The overall similarities of the two events have been noted, but it is not yet known if history will repeat itself. The next few years will tell us if the end results of the crash of 2008 will differ greatly from that in the 1929. Krugman (2008) asserts that financial reform should be made only after the economy is stimulated through bailouts, government spending and control of interest rates. We will be able to prevent another great depression if we act quickly, otherwise we might have to face another great depression.


References

American History quotes Stock Market Crash. Retrieved on November 12, 2009 from
http://en.wikiquote.org/wiki/Transwiki:American_History_quotes_Stock_Market_Crash
The Economist (2005). “The global housing boom” The Economist. Retrieved on November 12, 2009 from http://fac.comtech.depaul.edu/jwoo1/courses/globa-house.htm
Juchau, L. & Flanagan, H. (2008). Financial crisis to cost 20 mn jobs: UN (2008). Retrieved on November 12, 2009, from
http://uk.reuters.com/article/idUKTRE49J4Y620081020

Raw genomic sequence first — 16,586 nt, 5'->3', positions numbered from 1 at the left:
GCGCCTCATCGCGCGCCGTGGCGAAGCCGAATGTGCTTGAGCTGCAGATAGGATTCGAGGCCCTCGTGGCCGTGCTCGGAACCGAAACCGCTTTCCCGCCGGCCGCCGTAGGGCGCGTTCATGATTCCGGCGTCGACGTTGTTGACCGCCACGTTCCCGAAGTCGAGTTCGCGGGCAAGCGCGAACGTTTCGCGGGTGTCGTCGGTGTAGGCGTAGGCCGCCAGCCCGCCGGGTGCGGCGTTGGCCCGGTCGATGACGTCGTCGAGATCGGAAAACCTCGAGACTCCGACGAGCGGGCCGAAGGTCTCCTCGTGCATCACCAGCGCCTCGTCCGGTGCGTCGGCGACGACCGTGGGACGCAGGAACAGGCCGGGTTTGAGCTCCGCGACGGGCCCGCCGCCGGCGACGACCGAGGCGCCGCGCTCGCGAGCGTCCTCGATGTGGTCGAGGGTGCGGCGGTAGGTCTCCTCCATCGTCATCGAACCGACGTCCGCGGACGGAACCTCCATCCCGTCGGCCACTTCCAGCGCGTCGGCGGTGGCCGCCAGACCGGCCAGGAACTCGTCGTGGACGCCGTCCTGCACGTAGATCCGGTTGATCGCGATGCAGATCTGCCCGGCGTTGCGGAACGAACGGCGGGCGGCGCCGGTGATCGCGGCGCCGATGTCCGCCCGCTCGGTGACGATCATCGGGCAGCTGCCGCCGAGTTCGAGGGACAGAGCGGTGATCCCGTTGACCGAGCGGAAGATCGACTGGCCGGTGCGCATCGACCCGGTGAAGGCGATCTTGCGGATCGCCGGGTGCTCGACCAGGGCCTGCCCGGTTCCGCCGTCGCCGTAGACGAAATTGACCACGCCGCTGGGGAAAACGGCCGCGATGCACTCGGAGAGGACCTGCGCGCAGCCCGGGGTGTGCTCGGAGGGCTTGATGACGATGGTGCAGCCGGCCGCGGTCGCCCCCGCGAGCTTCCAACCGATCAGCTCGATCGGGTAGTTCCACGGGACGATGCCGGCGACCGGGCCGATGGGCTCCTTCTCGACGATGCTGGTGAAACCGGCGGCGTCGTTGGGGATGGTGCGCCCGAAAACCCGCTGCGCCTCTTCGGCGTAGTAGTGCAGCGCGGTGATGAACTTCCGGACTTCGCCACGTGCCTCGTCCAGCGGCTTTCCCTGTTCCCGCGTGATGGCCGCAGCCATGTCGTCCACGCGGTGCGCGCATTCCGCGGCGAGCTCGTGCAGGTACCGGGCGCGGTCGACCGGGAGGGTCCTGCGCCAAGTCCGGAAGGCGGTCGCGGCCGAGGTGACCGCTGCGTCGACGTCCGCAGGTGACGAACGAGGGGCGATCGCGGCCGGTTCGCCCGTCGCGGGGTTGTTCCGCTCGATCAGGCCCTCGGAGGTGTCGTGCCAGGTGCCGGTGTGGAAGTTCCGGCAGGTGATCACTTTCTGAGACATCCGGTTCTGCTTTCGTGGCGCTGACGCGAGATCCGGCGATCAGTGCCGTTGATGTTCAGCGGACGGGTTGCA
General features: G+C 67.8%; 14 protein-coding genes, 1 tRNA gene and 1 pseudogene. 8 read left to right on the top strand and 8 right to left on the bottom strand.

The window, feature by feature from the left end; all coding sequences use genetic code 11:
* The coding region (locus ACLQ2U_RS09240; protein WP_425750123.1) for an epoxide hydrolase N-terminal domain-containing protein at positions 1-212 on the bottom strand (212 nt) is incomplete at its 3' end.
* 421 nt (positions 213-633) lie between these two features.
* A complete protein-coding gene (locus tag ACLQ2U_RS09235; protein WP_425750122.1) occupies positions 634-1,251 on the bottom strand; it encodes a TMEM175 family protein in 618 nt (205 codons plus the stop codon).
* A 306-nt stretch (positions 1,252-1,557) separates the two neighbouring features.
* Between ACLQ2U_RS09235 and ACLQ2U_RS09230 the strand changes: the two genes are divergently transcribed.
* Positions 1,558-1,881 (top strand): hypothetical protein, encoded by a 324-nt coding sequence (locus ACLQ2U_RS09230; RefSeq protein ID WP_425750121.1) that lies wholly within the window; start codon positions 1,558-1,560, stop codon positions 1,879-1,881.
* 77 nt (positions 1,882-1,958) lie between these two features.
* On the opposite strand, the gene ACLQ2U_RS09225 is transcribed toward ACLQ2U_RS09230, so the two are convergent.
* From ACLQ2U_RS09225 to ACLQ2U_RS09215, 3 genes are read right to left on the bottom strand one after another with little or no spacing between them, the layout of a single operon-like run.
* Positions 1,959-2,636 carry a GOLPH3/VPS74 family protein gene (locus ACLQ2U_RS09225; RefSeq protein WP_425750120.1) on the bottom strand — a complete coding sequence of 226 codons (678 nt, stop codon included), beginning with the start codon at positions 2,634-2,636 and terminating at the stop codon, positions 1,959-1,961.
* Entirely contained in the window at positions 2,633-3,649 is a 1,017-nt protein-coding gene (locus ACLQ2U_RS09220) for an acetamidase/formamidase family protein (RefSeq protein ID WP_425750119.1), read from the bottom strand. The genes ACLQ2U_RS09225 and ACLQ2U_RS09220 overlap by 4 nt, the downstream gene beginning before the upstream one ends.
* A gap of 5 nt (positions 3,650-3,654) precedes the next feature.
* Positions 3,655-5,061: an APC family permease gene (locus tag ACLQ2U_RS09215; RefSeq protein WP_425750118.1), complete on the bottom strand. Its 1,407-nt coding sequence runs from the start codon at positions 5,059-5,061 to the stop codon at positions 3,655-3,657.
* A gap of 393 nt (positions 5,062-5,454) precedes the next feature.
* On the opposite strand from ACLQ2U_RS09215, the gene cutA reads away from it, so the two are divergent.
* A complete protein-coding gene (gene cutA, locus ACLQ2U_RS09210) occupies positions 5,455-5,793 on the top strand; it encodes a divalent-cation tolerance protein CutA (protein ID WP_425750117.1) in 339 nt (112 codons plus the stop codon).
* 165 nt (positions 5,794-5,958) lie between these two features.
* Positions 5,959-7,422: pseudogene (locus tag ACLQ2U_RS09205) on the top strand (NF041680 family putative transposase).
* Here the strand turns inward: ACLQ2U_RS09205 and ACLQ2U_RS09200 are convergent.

Krugman, P. (2008). The Return of Depression Economic and crisis. New York: Norton.
Wallison, P. (2008). Cause and effect: government policies and financial crisis. AEI online. Retrieved December 8, 2009 from http://www.aei.org/outlook/29015
Wansell, G.(2008) So what can we learn from the Crash of 1929 to avoid a 21st Century Great Depression? Mail Online, Retrieved December 8, 2009, from
http://www.dailymail.co.uk/news/article-1057303/So-learn-Crash-1929-avoid-21st-Century-Great-Depression.html
Wilkes, T. (2006). Wall Street Crash of 1929. Trading Day. Retrieved on November 11, 2009 from
http://www.tradingday.com/basics/wall_street_crash_of_1929.html
Wood, T. (2009). Don’t Buy the Hype, Financial Sense. Retrieved November 11, 2009 from
http://www.financialsense.com/Market/wood/2009/0109.html